Though <em>Murder on the Orient Express</em> is set on a train hurtling across Europe, America plays a central role in the novel. The Armstrong household, which existed in America, is temporarily recreated on the Orient Express. Additionally, we're constantly getting different views of the country from its cast of characters, including stereotypes galore. The Europeans have strong opinions about the Americans, and the Americans have strong opinions about the Europeans. At least, that's how they present their views to Poirot as he's working on the Ratchett murder case.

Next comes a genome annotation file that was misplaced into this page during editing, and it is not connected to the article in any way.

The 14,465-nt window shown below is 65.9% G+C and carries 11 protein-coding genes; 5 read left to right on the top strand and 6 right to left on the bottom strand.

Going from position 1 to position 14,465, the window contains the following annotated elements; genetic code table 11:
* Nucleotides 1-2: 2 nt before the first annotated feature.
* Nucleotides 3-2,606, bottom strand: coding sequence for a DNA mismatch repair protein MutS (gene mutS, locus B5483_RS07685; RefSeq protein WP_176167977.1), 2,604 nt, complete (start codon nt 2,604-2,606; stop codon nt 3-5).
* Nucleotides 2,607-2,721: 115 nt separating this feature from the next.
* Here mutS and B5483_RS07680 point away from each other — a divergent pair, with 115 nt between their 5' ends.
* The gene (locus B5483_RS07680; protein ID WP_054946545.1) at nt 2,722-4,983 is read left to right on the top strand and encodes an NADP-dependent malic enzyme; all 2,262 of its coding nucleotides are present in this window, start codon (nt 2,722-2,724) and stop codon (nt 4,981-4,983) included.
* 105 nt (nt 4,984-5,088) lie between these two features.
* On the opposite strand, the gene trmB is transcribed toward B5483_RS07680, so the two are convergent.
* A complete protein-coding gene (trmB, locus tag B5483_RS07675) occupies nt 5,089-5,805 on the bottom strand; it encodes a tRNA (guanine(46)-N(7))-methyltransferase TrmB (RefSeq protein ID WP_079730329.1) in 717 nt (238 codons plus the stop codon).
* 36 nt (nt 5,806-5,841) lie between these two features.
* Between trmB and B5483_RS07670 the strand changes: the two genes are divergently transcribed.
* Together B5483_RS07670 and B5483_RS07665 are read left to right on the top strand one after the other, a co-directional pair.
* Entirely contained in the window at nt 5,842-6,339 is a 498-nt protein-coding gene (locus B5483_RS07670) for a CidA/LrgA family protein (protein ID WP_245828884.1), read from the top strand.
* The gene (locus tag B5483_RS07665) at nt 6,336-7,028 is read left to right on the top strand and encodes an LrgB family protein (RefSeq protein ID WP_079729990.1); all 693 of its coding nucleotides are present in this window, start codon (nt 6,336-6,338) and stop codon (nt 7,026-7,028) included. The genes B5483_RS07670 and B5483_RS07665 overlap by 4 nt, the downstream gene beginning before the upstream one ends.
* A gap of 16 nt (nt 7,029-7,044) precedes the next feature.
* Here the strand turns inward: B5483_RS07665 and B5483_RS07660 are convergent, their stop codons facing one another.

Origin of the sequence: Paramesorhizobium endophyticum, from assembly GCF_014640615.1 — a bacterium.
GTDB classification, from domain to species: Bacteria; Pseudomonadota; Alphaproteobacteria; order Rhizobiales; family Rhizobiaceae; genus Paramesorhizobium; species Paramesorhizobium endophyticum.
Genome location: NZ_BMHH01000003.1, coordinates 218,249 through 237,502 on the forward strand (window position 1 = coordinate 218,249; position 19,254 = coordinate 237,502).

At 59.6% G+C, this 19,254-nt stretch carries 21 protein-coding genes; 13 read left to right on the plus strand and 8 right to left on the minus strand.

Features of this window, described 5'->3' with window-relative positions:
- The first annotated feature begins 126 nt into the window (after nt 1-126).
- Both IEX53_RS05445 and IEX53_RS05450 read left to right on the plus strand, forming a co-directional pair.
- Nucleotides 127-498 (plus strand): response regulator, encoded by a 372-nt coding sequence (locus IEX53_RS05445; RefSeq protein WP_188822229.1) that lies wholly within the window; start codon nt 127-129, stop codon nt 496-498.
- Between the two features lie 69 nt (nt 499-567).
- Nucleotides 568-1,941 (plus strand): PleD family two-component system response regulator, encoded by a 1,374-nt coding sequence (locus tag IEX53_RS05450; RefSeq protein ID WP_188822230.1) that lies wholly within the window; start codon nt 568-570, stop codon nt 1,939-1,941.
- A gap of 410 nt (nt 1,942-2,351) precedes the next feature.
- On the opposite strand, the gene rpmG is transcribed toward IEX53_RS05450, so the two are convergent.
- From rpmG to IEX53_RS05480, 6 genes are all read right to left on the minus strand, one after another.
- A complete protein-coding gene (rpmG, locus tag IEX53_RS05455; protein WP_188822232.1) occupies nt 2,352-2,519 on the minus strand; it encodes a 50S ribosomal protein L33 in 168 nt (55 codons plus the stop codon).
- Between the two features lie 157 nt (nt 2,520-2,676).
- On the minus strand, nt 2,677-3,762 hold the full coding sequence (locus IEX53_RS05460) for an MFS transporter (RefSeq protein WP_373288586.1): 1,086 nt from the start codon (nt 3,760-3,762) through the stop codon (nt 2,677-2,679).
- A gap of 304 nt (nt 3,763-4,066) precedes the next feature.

Questions About Visions of America
Who are the Americans on board the train? How is this significant?
What preconceived notions do the other passengers on the train have about Americans?
Does the fact that Ratchett managed to walk free after murdering Daisy Armstrong damage the reputation of the United States in this book?
Chew on This
America, as portrayed in <em>Murder on the Orient Express</em>, is a land of opportunity and freedom.
Although the plot of this story has to do with America, it could not have been effective if it were set in America.